In 2004, when President George W. Bush ran on immigration reform, the numbers for Latinos and Asians were considerably better than they are today. Although President Bush only garnered 11 percent of the black vote, he won 44 percent of the Latino vote and 44 percent of the Asian vote.

Interestingly, while the percentage of black and Asian voters in the electorate has remained relatively constant, the share of Latino voters has increased. From eight percent in both 2004 and 2014, Latinos increased to 11 percent in 2016 and 2018. Over the same time period, white voters decreased from 77 percent of the electorate to 71 percent.

Voting patterns have also changed with respect to education. In 2014, Democrats won voters without high school diplomas and voters with postgraduate degrees. Republicans won high school graduates and four-year college graduates. By 2016, most college graduates were voting Democrat. In the 2018 elections, voters who had not graduated high school and voters with associate degrees were the only categories won by Republicans.

By ideology, conservatives usually vote Republican and liberals usually vote Democrat. The share of conservative, liberal, and moderate voters has remained relatively constant over the past four years, but moderate voters have voted Democrat at an increasing rate. In 2014, moderates went Democrat by eight points. By 2016, the margin was 12 points and, this year, moderates selected Democrats by a whopping 26 points.

Low-income voters typically vote Democrat, but Republicans won voters who earned above $50,000 annually by double-digit margins in 2014. In 2016, Republicans eked out a victory in the $50-100,000 range by only three points. Voters who earned more split almost equally between the two parties. This year, Democrats won the $50-100,000 category while Republicans won voters who earned more than $100,000.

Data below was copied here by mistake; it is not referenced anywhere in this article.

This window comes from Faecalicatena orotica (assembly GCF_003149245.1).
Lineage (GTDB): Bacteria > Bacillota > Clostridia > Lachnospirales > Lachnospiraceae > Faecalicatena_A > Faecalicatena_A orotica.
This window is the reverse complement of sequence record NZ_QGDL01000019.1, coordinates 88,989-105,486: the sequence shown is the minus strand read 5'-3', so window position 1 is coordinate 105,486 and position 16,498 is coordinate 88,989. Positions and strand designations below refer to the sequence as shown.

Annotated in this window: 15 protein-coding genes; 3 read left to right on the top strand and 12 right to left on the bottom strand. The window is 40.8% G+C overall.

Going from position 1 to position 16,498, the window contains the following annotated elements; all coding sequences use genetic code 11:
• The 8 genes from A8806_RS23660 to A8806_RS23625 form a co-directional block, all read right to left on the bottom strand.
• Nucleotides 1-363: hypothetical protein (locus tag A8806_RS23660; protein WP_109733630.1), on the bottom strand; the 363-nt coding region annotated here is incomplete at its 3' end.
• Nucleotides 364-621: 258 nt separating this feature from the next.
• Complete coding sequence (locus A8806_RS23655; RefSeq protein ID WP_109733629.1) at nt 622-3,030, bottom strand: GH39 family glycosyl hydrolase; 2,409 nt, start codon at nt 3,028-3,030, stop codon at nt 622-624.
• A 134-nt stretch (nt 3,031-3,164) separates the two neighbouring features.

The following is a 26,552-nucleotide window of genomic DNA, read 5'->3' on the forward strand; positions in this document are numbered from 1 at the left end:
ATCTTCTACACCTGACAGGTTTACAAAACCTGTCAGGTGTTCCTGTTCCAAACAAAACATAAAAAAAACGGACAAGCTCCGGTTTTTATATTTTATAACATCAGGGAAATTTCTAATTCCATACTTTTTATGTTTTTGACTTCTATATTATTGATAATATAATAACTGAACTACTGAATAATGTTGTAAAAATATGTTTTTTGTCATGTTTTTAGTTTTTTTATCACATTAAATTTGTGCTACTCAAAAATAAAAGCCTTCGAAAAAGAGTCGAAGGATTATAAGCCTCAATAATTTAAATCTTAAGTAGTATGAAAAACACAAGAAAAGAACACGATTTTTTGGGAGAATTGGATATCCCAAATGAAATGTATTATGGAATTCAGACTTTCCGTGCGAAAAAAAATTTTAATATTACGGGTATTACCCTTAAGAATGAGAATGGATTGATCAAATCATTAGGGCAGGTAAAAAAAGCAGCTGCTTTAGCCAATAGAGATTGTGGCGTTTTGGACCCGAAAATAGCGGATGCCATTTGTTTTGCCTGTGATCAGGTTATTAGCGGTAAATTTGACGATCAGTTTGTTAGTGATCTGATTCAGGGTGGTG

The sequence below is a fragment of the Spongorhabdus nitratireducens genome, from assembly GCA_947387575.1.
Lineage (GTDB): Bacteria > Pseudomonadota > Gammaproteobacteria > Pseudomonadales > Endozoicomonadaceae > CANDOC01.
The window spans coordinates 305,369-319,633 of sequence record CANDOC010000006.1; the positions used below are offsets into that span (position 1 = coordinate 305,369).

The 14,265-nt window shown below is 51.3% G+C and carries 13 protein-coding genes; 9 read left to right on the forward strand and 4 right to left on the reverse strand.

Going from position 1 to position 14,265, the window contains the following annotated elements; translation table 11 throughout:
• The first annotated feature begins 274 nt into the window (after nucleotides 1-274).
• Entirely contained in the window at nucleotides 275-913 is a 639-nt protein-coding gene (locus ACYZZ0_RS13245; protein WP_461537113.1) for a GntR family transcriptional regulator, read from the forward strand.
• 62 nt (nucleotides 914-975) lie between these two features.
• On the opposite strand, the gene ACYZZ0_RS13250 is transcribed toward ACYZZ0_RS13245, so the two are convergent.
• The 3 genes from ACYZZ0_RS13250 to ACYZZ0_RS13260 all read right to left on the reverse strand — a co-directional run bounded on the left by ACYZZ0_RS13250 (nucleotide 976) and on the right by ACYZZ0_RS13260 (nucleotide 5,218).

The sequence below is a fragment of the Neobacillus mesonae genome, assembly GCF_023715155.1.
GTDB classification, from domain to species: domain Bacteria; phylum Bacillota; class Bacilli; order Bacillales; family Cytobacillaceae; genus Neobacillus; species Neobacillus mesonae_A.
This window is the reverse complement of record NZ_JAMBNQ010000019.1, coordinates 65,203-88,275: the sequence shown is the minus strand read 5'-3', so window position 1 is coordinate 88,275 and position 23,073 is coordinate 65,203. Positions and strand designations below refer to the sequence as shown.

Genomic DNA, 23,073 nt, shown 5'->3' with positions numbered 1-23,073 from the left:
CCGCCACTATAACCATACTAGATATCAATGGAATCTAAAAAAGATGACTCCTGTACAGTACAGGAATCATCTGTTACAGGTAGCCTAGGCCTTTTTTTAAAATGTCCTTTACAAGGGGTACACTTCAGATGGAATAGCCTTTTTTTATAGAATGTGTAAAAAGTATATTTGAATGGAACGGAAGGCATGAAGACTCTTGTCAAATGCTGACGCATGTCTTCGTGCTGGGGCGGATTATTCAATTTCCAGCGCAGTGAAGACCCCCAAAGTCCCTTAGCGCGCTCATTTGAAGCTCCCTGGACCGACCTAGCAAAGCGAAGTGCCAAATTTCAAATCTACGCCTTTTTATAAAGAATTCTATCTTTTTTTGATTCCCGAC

Republicans enlarged their Senate majority in 2018, but the party has lost support in every demographic group. Even white males, the GOP’s core demographic, has declined from 64 percent support in 2014 to 60 percent in 2018.

Much has been made of the Republican gender gap with 2018 being called the “year of the angry female college graduate.” This prediction turned out to be true with Republicans losing women by almost 20 points. Unfortunately, the Republican problem is not limited to women. The GOP also has an age gap, a race gap, an education gap, and an income gap. So far, all of these gaps are getting worse under President Trump.

[ Governor Sarah Palin exits a voting booth in Wasilla Town Hall on Election Day 2008. SarahPAC/Flickr]

Comments
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thekux
thekux